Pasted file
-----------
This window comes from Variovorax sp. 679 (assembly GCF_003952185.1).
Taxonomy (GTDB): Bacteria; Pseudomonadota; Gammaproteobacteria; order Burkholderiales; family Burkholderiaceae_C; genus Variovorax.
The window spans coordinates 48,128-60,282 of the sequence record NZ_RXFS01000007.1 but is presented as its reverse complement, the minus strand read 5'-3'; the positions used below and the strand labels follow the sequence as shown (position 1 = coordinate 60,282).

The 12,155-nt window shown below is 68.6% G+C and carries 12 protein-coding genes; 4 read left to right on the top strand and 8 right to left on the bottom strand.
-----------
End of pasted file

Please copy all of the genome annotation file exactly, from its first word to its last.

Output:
This window comes from Variovorax sp. 679 (assembly GCF_003952185.1).
Taxonomy (GTDB): Bacteria; Pseudomonadota; Gammaproteobacteria; order Burkholderiales; family Burkholderiaceae_C; genus Variovorax.
The window spans coordinates 48,128-60,282 of the sequence record NZ_RXFS01000007.1 but is presented as its reverse complement, the minus strand read 5'-3'; the positions used below and the strand labels follow the sequence as shown (position 1 = coordinate 60,282).

The 12,155-nt window shown below is 68.6% G+C and carries 12 protein-coding genes; 4 read left to right on the top strand and 8 right to left on the bottom strand.